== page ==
Discussion in 'Classic Mustang Specific Tech' started by 10secgoal, Jul 22, 2005.
If you are braking that much shi... stuff then you must be hooking really well
Boy, glad I have an auto haha.
Me too! I have stock springs with a leaf added, worn out shocks and no bars. Never a hint of wheel hop on street radials, slicks or drag radials. It has been 1.58 in 60' on the slicks and drag radials.
Yep, yet another good lesson on drag racing your classic. If you are determined enough (or crazy enough ) to want to race hard using a manual transmission and sticky slicks--be prepared to break things because it will eventually happen.
For me, the fun factor far outweighs the aggravation. I just try to build it better each time.
If my car was a stick car when I got it, it would still have a stick. There is something about a manual trans in an old pony car. It just seems like old muscle/pony cars were intended to have 4 speeds.
Wanted to bring this back to the top, since the season is here.
1) Cutting the 6cyl springs was a bad idea. Gives more travel, but slows the rise of the front down too much. Still cutting good 60's because of more power, but it should be way faster. Probably fine to cut though until your getting into the 10's. Then they will start to hurt you cut IMO.
I'm also adding the Calvert Strut rods, I can see how they will help. Should have some pics after this weekend.
Last thing on my list is UCA and LCA. Mine are either orig or really really old. lol Gotta wait a while though on those, running out of fun funds.
Pic of the strut rods
Got new springs going in too.
I didn't read through the whole thing but I will add this; when you get to the track uncap your headers. In some cases it can make a big enough difference.
The thread that never dies...... I like it. Gets me back to look around and see what everyone is up to. I am still trying to figure out what to build next. Been very busy with getting ready for the kart racing season, I have one of my 6 year old twins racing and between that and work it leves no time for my racing/gearhead "hobby"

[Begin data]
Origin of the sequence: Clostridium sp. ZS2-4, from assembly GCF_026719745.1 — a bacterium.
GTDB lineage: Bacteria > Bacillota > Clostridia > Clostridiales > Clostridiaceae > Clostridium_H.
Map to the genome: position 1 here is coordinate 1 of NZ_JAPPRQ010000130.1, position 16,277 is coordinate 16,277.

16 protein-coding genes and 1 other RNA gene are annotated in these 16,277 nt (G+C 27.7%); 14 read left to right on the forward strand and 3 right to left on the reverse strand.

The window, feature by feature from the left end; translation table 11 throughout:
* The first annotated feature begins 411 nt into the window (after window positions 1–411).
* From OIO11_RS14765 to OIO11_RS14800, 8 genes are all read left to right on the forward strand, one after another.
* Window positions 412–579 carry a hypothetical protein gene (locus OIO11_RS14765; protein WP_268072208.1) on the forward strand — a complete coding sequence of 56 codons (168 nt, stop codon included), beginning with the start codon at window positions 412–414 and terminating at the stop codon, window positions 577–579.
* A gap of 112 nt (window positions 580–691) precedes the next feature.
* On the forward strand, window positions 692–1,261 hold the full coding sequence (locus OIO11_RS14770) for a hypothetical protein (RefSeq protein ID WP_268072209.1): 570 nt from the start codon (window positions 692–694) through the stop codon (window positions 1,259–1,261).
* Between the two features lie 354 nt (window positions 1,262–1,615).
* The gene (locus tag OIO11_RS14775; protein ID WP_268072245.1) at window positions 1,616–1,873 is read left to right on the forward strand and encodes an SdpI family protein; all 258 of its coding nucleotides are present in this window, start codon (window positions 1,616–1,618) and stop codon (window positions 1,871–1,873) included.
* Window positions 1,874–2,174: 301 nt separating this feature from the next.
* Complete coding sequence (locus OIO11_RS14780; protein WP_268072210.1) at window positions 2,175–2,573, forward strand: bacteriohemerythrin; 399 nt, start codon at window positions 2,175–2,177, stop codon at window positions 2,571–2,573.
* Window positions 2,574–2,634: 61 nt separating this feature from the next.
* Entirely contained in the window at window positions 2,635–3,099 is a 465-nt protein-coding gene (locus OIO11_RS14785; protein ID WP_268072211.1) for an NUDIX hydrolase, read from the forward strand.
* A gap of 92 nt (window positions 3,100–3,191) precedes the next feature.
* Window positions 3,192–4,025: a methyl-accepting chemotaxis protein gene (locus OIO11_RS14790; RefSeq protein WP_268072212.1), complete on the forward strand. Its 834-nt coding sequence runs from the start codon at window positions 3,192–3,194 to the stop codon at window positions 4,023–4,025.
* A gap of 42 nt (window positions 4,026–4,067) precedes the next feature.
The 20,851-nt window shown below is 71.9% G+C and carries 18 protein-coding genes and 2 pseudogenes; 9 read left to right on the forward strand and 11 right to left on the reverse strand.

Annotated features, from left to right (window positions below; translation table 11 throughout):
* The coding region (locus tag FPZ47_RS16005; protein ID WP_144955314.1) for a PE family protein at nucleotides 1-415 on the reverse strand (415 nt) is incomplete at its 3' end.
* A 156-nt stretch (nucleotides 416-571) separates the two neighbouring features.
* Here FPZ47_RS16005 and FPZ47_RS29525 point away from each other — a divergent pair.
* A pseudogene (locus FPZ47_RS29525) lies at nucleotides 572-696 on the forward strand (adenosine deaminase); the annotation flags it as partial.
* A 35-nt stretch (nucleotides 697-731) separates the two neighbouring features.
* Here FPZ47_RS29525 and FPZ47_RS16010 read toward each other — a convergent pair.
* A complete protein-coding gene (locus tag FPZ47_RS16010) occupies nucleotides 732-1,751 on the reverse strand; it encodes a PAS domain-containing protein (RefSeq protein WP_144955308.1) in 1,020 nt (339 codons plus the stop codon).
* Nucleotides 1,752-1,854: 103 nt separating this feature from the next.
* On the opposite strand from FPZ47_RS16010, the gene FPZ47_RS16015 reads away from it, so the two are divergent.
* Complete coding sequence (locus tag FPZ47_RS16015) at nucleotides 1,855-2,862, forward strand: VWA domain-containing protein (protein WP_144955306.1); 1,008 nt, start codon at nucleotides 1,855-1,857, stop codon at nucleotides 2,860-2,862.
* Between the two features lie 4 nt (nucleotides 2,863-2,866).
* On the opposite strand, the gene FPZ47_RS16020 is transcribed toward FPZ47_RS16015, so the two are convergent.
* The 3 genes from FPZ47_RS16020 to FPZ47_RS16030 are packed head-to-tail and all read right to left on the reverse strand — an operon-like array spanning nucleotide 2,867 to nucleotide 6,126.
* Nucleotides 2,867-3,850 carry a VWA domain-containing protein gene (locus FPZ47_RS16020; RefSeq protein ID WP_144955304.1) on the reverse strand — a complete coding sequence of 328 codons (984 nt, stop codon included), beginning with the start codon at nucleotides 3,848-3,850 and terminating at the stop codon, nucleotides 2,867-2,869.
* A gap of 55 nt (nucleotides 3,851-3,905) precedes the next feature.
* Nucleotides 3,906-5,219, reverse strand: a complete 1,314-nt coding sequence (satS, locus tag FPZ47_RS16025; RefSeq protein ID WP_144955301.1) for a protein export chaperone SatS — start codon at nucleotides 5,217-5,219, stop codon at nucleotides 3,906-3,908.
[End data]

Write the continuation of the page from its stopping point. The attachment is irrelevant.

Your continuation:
Since this has been brought to the top again, I'll add a few more suspension findings that I learned from experimentation.
Stick cars work best with a bias slick at the track. For a stick car that uses slicks, consider one with a stiff side wall. This keeps the side walls from breaking down so fast due to the hard hits and the slightly harder compound make the tread surface last longer. An example of this from MT is an ET Drag Slick-- 26x10x15S Unfortunately stiff walls are not available in every size but they are certainly worth the few extra bucks over a traditional bias slick.
If you run Caltracs with a stick car, run the bar in the lower hole (softer hit) and add some preload. More preload also equals a softer hit. These suggestions can help lessen wheel spin off the line which allows you to try a higher launch RPM.
This tip will work on any car--If you still can't get traction, try adding a 40-50lb bag of sand against the tail light panel. This action alone made a huge difference in how my car hooked. Cheap and easy to try. It can have its negative repercussions though as the added traction can also lead to increased parts breakage (in my case 2 tranny input shafts and a 31 spline differential in 3 consecutive weeks.) After properly beefing them up, I am very happy with the results and just may try another bag before the end of the year.
With the above mods, my hard hitting 500hp 393w street stick car runs very consistent 1.57-1.63 60'ers week after week on our crappy, rarely prepped track. With further tuning I hope to get into the high 1.4 to low 1.5 second range this year.
A mechanical throttle stop can add to the consistency of a run. Great for bracket racing if you can shift consistently. I also found it very useful when I got bounced for not having a roll bar (and rightly so.) I now dialed a 11.5 and with the stop in position I can be within a couple of hundredths of that each run.
Roller front spring perch and a proper front end alignment will help keep the car from wandering on the upper end of the track. It should help transfer weight at the line, but in my case the car still hits too hard to see the benefit.
..some info on the CalTracks.
No measures, but some facts/info about the idea behind Calverts design.
...info/facts about the Monoleaf, from the same source:
This link might be useful to search for all kinds of "aftermarket" car stuff:
Patent Searching and Inventing Resources
...a couple of other types of traction bars (again, same source):